by John Boyne
This is a book where the less you know going in, the better it will be. So no summary this time...
**There are some minor spoilers in this review**
I didn't really like this book. I wanted to, but I just didn't.
I found Bruno too naive to be believable. I realize that he was young (9) and that the author was attempting to use childlike innocence juxtaposed to the horrors that were the holocaust, but I thought it went too far. How could a nine year old really not recognize that they had moved from Germany to Poland? And, if he really didn't believe that he had left Germany, why would he accept it as soon as someone he didn't really know told him? I know that many Germans had no idea what was happening in the concentration camps during the war, and for the most part, I believe they really didn't know. However, Bruno's father was the commandant of Auschwitz. He lived outside of the most infamous of the camps, and he really had completely NO idea that at the very least the "residents" were treated poorly? That, getting to the other side of the fence would not be some fun play date?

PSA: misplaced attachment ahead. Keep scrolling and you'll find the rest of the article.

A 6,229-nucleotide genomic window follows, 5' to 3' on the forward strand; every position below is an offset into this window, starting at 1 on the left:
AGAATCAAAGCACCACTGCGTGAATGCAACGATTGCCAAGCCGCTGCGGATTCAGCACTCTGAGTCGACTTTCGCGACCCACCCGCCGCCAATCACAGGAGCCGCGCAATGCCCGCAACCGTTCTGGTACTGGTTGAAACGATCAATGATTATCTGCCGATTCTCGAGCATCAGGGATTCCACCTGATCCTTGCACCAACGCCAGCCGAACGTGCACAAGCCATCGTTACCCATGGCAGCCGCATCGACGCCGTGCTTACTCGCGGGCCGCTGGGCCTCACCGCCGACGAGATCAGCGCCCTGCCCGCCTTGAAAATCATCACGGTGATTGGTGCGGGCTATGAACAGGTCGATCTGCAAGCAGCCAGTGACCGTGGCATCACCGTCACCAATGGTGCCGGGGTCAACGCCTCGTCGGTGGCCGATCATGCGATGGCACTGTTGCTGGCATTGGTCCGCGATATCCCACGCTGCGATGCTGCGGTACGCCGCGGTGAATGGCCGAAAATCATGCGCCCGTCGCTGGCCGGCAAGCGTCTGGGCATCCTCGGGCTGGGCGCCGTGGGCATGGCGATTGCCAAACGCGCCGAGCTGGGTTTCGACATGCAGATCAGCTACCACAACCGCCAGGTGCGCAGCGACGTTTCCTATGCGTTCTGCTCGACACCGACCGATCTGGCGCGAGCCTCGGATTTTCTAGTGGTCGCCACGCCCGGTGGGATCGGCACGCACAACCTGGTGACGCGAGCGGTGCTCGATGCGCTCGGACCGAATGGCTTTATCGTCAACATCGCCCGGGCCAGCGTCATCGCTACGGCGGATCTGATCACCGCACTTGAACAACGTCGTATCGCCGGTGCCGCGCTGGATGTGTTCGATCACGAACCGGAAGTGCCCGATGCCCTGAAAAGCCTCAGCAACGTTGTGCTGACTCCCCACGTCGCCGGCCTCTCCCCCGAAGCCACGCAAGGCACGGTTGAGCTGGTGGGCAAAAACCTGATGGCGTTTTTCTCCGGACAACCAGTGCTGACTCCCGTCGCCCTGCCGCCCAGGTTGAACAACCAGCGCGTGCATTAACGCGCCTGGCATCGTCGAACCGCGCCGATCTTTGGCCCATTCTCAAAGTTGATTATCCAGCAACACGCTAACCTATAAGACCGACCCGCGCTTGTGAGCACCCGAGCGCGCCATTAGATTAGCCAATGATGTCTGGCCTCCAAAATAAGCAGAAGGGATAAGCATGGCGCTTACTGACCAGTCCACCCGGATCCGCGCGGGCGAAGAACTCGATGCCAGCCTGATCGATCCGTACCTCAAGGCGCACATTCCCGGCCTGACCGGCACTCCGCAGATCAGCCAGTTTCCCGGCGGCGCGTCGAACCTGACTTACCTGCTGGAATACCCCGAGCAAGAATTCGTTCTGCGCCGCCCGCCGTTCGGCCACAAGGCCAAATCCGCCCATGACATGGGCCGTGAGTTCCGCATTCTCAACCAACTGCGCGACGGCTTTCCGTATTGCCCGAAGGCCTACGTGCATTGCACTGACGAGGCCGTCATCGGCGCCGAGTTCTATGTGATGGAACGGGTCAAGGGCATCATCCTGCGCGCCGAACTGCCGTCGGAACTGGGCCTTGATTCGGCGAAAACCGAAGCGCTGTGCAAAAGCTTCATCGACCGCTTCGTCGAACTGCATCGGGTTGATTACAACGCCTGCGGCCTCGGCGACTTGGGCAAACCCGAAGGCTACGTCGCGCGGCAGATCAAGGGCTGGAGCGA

It was interesting looking at the difference between someone inside and outside the fence. The, pretty much unlimited freedom that Bruno had compared to the misery that was Shmuel's life. And the dynamics of the military family seemed quite believable. I just couldn't ever get over Bruno.
I guess I just hoped for more - maybe my expectations were too high. I think I'm the only person that didn't love this one - there are tons of positive reviews out there, so I wouldn't necessarily take my word for it.